Crisis Over but Crude Oil Still Dropping

01/23/2020 9:13 am EST

Focus: COMMODITIES

Jeff Greenblatt

Director, Lucas Wave International, LLC

Crude oil prices are fading and could disrupt the broader market rally, reports Jeff Greenblatt.

The year started with a bang with death of the Iranian General Soleimani. Oil originally spiked but the crisis is over and oil is well below the levels when it started to spike. It was my contention that if oil were to dip below the point of where it was at the origin of the crisis, it would be a sign of economic slowdown.

According to numerous sources, including CNBC, oil fell more than 2% Wednesday based on a market surplus forecast by the International Energy Agency. It appears the major concern right now is that China’s coronavirus will cause the kind of travel restrictions that hurt demand during the peak travel time given the Lunar New Year holiday period. In a bigger sense, people are concerned about the spread of the Chinese Coronavirus virus stunting growth for the global economy.

Let’s take a look at the chart to examine if we could’ve seen this drop coming. By the time the crisis reached its peak from the June low it was up $14.85 at the same time it was 184 days from the last highest high on April 23. There was also a failed attempt down on Nov. 19 at 3.33. From that point the pattern squared out at 34 days up from that point (see chart).

drop

 So, the top turned out to be an incredible confluence point. On the continuation chart this high was $65.65 but the chart rolled over and its currently $65.68. The continuation rolled over on Friday so the 65 vibration in the high still had influence. Why is this important? I told my readers on Tuesday night because the hourly chart had peaked on the gap and started rolling over at 64 hours there was likely to be a slightly bearish resolution (see chart below). So, Wednesday came along and nearly blew that outlook out of the water. The direction projection was correct, just the degree of it was off. It could still manifest into a new term trading range but the outlook does appear lower.

lower 

There is a butterfly effect to lower oil prices. The NYSE Arca Oil Index (XOI) started the week on a gap down for Tuesday and followed through on Wednesday. With the Philadelphia SE Semiconductor Index (SOX) gapping up on Wednesday this is truly a tale of two markets. This is the first time we’ve seen a divergent, rotational market in quite some time. The market is not likely to do well without oil stocks. Let’s speculate on what might happen.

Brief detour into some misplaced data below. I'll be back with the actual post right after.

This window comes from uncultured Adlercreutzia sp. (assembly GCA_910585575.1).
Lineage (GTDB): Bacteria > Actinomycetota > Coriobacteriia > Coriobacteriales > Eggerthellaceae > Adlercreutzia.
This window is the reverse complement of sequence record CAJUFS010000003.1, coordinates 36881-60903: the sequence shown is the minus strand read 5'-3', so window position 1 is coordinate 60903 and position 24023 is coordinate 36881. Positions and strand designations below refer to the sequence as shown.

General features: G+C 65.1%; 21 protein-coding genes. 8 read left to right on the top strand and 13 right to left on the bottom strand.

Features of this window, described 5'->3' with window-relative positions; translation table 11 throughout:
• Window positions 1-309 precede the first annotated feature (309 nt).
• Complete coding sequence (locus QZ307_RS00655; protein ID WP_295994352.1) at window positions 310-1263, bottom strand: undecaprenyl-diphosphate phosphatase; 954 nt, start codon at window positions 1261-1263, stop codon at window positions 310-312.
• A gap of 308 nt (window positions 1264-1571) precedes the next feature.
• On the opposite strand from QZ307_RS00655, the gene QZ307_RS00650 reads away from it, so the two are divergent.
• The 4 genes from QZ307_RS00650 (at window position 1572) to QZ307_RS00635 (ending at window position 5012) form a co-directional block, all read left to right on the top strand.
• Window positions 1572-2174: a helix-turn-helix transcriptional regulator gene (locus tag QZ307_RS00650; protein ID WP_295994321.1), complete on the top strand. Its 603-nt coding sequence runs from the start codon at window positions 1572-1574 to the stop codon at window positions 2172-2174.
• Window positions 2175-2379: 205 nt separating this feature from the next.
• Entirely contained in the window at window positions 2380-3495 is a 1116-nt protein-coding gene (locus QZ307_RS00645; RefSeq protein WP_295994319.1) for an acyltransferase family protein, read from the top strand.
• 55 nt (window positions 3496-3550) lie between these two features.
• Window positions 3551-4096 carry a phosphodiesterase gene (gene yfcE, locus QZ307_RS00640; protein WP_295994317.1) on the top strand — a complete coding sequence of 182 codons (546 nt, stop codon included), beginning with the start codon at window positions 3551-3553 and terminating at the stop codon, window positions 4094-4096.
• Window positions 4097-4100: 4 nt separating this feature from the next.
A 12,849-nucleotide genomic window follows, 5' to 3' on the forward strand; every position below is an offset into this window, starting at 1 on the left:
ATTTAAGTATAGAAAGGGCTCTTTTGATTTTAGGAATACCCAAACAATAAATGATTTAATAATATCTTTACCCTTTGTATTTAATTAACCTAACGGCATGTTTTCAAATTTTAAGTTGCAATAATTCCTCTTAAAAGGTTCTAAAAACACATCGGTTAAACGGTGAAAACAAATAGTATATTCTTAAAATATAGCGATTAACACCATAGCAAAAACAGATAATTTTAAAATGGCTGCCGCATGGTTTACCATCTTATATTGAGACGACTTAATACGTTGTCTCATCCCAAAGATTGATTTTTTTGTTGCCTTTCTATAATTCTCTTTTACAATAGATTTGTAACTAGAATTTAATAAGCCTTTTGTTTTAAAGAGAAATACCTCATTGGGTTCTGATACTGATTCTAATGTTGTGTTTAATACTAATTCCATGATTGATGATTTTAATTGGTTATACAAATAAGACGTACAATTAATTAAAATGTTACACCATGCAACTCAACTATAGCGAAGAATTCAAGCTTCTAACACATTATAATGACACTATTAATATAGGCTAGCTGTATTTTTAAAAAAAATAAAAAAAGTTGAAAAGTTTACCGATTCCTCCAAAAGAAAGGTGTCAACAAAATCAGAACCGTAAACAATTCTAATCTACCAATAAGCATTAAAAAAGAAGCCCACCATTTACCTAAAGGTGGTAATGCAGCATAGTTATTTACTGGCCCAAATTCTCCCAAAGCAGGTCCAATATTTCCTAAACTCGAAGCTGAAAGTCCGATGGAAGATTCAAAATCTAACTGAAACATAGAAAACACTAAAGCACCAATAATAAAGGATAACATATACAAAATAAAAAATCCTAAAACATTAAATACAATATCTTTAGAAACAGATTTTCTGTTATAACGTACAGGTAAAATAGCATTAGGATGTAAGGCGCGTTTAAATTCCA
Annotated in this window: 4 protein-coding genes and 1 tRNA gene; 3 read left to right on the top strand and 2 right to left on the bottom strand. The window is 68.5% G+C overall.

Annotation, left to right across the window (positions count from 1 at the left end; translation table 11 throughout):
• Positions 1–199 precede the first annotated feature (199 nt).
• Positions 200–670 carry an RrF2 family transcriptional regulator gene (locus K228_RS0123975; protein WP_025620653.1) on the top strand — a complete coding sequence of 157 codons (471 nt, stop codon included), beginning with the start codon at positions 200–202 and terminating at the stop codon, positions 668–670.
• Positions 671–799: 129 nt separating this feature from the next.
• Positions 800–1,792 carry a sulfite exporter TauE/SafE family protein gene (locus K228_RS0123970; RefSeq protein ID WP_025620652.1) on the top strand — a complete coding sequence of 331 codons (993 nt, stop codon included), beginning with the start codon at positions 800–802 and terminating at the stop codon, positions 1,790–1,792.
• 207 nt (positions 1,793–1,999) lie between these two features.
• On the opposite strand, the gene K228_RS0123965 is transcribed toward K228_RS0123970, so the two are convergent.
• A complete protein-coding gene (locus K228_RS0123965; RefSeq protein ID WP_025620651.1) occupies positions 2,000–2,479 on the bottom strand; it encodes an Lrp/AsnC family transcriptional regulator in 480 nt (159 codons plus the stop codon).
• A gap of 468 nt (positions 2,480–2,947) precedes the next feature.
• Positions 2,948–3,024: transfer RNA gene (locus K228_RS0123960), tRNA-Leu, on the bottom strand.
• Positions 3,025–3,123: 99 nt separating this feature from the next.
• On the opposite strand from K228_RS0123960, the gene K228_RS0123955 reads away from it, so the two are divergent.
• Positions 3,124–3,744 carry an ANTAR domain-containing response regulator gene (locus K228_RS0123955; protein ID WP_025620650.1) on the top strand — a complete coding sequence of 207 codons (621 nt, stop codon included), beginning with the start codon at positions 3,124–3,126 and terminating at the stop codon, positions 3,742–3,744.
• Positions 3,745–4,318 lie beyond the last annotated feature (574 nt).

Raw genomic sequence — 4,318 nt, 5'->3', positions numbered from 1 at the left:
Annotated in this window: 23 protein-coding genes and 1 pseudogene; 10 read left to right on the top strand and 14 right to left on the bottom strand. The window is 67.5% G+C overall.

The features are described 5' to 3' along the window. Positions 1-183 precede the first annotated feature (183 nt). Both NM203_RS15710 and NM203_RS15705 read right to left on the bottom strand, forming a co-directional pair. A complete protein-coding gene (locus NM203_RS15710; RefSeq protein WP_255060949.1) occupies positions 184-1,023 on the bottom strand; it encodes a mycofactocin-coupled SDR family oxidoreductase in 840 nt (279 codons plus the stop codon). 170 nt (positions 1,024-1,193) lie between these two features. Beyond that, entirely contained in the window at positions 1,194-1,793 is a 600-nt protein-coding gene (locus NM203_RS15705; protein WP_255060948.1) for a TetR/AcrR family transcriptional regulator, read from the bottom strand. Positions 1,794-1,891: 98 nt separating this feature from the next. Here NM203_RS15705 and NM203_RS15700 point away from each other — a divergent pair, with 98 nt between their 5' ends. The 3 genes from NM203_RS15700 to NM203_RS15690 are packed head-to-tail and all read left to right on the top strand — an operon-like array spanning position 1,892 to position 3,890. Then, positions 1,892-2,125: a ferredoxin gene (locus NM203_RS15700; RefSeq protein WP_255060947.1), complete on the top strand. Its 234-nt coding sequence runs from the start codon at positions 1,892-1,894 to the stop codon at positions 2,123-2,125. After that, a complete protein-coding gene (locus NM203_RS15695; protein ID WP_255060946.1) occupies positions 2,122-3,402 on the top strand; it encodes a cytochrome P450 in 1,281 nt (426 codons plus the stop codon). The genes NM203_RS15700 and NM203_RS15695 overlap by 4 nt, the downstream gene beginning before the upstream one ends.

Crude oil is taking a break at best or catching cold or a virus at worst. What happens if the virus continues to mutate? Just as new cases are popping up all over the world, the financial impact will spill over into other sectors of the market. I’m not saying this is going to happen but we all know it could happen. Of all the problems we’ve dealt with in terms of domestic and geopolitical risk over the past couple of years, who among us really believed it would be a virus that would ultimately knock over the market?

It hasn’t happened yet but is starting to materialize just as much of the U.S. stock market hit its 161-day window from last year’s June 3 low. If that were all that was materializing, it would be enough, don’t you think? But now social mood has to deal with a Senate impeachment trial.

History suggests financial markets don’t like this type of uncertainty. However, according to a website called Oddswatch where the probability is generated from the betting markets, there is currently a 7% chance Trump will leave office early due to any reason. According to this website betting markets are amongst the most accurate indicators of political outcomes. That might be true but the flipside to this outcome is if something out of the ordinary were to happen, it would be a black swan to the market since they aren’t considering conviction by the Senate as a realistic outcome. The larger outcome is a public that has grown tired of the never-ending conflict. A sour social mood could also cause markets to drop. Even as January started well for the bulls, from this point forward given where we are with oil not participating in the rally, the stock market could be headed in a direction other than up.

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